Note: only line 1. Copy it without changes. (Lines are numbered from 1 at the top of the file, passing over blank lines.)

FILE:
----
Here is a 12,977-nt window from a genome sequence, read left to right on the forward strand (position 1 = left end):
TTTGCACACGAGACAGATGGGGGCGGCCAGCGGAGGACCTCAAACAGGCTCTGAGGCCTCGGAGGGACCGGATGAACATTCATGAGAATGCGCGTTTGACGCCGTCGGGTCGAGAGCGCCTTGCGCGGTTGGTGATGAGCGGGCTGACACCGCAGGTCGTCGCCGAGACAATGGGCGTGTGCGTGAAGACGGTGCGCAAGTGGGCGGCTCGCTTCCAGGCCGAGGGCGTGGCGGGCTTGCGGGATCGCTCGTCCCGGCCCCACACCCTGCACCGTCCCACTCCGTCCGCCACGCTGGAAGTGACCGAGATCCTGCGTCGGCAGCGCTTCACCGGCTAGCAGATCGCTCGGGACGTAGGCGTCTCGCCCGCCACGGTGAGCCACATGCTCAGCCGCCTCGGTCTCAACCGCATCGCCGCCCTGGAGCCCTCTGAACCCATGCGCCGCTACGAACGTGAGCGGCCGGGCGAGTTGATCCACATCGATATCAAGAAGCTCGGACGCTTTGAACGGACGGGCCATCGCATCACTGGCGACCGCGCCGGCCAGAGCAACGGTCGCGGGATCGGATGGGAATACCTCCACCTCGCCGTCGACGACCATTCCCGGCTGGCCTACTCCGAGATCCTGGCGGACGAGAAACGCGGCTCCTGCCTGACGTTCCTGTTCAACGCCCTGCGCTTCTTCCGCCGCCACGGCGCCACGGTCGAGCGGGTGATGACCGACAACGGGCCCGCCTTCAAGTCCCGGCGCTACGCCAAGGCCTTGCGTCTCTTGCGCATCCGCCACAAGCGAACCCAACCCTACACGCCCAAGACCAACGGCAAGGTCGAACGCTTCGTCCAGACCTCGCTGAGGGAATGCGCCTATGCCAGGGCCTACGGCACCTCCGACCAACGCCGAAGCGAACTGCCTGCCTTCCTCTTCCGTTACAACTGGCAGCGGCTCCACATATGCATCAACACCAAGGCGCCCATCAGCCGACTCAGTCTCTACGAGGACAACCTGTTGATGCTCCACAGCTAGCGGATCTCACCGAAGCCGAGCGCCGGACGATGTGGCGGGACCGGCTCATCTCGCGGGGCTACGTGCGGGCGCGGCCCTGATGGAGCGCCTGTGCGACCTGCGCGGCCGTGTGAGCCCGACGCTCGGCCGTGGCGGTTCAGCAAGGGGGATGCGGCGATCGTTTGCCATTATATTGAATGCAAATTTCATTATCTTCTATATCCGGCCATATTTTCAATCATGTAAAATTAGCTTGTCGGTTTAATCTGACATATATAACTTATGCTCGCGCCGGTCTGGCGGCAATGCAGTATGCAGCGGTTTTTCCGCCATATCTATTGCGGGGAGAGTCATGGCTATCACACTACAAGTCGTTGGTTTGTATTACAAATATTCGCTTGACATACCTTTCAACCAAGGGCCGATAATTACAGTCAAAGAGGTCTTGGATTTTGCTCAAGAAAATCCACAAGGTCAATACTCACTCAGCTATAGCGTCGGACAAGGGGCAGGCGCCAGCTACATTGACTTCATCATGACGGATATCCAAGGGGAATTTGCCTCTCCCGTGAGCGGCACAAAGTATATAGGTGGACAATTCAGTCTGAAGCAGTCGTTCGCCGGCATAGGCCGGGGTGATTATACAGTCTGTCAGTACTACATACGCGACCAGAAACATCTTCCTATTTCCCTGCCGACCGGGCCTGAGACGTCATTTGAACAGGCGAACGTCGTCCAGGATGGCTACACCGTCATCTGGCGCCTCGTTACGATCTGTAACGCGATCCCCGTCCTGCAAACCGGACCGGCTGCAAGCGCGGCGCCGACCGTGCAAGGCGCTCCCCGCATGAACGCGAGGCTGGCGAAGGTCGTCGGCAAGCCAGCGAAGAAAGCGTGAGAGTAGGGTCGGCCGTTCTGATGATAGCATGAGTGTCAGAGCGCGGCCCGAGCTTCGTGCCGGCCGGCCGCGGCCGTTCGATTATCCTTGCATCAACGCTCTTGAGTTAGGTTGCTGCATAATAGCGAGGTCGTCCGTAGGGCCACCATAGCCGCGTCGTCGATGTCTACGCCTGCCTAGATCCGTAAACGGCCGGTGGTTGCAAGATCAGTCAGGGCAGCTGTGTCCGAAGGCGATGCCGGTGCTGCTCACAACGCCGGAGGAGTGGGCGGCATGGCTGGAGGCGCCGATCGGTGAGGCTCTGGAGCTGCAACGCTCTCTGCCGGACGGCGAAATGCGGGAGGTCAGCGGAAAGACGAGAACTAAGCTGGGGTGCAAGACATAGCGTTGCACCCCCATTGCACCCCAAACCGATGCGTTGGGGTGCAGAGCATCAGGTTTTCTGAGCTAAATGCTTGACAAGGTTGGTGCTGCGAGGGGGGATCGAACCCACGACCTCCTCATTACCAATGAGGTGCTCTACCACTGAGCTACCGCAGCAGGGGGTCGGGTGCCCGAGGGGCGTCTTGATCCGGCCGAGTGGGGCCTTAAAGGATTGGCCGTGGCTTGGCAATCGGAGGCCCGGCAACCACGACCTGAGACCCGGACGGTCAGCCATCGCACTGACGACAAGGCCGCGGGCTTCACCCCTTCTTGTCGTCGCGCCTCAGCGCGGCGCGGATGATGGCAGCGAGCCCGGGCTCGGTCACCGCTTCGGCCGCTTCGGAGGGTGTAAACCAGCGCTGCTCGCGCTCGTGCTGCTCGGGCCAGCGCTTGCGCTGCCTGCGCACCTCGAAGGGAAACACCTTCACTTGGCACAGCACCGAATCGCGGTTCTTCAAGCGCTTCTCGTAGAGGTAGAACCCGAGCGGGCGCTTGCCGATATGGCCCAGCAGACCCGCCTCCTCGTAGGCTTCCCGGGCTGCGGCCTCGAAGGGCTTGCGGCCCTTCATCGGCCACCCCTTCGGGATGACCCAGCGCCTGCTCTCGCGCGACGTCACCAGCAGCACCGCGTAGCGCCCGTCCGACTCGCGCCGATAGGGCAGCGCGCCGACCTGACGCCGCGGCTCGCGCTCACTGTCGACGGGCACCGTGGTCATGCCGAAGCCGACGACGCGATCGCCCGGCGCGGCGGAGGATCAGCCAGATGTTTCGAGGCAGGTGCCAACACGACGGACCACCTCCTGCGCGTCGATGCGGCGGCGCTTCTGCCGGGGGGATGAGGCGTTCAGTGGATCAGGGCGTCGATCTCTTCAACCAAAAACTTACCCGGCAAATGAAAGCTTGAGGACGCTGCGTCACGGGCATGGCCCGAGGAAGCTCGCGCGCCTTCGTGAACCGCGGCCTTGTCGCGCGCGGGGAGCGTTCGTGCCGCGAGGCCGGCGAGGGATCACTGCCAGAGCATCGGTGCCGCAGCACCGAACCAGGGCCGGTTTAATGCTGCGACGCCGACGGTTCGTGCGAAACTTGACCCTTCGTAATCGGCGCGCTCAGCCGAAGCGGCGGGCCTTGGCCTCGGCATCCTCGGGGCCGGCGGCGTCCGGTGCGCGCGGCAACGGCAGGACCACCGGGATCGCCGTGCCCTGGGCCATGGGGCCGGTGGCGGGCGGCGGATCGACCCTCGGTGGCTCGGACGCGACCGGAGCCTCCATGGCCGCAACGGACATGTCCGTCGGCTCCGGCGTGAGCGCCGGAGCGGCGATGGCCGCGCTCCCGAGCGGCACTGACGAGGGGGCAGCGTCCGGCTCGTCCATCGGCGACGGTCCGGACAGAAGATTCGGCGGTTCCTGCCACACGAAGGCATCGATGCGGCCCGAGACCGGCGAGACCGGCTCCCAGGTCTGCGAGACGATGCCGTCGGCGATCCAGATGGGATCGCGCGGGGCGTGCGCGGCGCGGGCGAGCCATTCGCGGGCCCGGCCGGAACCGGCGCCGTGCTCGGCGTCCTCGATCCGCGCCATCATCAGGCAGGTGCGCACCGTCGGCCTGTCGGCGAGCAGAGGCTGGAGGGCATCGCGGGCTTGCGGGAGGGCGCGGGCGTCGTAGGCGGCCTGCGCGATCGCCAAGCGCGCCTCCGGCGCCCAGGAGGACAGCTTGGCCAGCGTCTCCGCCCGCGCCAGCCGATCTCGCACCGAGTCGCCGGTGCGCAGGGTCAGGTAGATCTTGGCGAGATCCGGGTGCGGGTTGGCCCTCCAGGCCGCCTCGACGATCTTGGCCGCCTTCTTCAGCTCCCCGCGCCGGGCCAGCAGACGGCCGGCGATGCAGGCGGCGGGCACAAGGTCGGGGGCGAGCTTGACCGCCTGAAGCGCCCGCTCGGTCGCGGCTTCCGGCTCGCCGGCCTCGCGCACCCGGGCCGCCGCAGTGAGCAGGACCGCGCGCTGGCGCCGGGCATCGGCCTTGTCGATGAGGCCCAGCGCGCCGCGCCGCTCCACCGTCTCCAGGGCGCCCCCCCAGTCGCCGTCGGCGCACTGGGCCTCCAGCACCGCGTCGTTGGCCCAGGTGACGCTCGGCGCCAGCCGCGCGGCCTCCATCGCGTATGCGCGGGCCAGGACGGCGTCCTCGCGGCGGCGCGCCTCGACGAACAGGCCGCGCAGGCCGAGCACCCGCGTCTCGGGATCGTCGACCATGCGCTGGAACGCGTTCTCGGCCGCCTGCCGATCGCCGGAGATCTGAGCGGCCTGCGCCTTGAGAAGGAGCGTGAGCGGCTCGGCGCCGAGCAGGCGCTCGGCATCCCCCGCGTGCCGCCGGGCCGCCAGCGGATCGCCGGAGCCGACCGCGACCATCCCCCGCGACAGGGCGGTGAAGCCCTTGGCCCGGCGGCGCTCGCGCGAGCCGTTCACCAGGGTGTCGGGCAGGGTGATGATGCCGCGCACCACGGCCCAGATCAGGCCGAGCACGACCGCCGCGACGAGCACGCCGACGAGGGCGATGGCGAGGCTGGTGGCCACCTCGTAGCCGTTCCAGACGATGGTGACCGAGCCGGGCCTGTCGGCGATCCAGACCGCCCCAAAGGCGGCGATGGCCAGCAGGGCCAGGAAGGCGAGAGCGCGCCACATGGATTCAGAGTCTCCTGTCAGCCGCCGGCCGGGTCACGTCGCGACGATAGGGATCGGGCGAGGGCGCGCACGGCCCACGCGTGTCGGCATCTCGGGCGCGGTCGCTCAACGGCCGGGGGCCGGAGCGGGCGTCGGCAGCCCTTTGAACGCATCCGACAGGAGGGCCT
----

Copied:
Here is a 12,977-nt window from a genome sequence, read left to right on the forward strand (position 1 = left end):